Fife & Cesta Law

A new study reveals that African Americans are about twice as likely as whites to be directed into bankruptcy filings that do not benefit them, the New York Times reports. The disparity persisted even when researchers adjusted for income, homeownership, assets and education.

The study, which is titled "Race, Attorney, Influence, and Bankruptcy Chapter Choice" and will be published in the Journal of Empirical Legal Studies later this year, suggests that lawyers may be steering blacks into a generally harsher, often more expensive type of bankruptcy — Chapter 13 — than the far more common Chapter 7 because of conscious or unconscious biases.

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In a Chapter 13 bankruptcy, the debtor must devote all of his or her disposable income to paying back debts over a three- to five-year period. Chapter 7, by contrast, usually allows filers to erase all of their debt within months and has a higher success rate.

According to the study, lawyers were more likely to steer African Americans into Chapter 13 bankruptcy while recommending Chapter 7 for white clients, even those with similar or identical financial histories. The lawyers were also more likely to describe blacks as having "good values" when they expressed a preference for Chapter 13.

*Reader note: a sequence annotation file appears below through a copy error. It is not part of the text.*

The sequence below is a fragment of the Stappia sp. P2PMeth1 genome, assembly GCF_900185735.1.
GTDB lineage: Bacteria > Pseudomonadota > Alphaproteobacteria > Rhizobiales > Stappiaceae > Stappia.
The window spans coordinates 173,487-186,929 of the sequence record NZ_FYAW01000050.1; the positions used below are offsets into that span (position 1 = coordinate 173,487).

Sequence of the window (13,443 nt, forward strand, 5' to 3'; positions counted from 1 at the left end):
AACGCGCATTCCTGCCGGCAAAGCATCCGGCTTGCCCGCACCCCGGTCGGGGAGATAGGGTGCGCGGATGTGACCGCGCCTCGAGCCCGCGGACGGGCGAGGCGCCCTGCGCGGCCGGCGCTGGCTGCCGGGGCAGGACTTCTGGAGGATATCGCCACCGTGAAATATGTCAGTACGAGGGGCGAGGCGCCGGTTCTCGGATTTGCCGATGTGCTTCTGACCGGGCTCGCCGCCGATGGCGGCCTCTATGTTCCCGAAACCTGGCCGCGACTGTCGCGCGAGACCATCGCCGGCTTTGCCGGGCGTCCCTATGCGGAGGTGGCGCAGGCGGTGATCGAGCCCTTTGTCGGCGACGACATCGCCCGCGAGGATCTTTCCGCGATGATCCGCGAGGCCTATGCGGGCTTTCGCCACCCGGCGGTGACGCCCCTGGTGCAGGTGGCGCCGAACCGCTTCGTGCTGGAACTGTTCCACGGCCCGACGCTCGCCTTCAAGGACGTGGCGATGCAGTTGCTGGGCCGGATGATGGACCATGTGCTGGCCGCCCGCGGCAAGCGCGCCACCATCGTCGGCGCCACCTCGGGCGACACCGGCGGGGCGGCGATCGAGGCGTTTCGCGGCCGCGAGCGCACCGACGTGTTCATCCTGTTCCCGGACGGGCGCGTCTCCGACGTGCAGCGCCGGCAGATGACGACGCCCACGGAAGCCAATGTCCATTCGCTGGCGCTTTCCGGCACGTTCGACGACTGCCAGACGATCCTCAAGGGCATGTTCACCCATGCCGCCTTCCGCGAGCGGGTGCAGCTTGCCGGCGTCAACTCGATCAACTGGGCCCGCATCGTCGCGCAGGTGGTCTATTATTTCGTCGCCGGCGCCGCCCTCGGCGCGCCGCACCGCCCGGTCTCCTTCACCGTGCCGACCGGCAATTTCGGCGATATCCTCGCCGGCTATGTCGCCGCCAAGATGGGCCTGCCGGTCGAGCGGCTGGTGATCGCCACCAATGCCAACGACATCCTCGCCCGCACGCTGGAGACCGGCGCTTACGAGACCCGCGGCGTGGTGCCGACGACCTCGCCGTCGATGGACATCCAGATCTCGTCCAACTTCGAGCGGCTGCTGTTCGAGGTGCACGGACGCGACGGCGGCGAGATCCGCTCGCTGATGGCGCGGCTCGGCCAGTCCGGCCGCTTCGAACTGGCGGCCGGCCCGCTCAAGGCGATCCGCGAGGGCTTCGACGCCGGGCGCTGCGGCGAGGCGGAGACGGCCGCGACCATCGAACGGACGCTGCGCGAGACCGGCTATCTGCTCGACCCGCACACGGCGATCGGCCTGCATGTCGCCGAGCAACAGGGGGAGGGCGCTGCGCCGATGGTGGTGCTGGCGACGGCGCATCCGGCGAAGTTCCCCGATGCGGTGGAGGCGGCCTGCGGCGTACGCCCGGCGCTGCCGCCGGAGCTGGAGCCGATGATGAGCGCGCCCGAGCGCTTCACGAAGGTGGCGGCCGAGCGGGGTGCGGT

"Unfortunately I'm not surprised with these results," Neil Ellington, executive vice president of Consumer Education Services, a credit counseling agency in Raleigh, N.C., told the New York Times. "The same underlying issues that created the problem in mortgage lending, with minorities paying higher interest rates than their white counterparts having the same loan qualifications, are present in all financial fields."

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"I don't think there is any overt conspiracy," study co-author Robert W. Lawless, a professor at the University of Illinois, told the New York Times. "But when you have a complex system, these biases can play out, and the people within the system don't see the pattern because nobody is in charge of looking at these big issues."

The Times article notes that Chapter 7 isn't always the preferred option. Chapter 13, for example, may be able to help borrowers avoid foreclosure on their homes. However, in the study, black people who were not homeowners were still twice as likely to file Chapter 13.

Read more at the New York Times.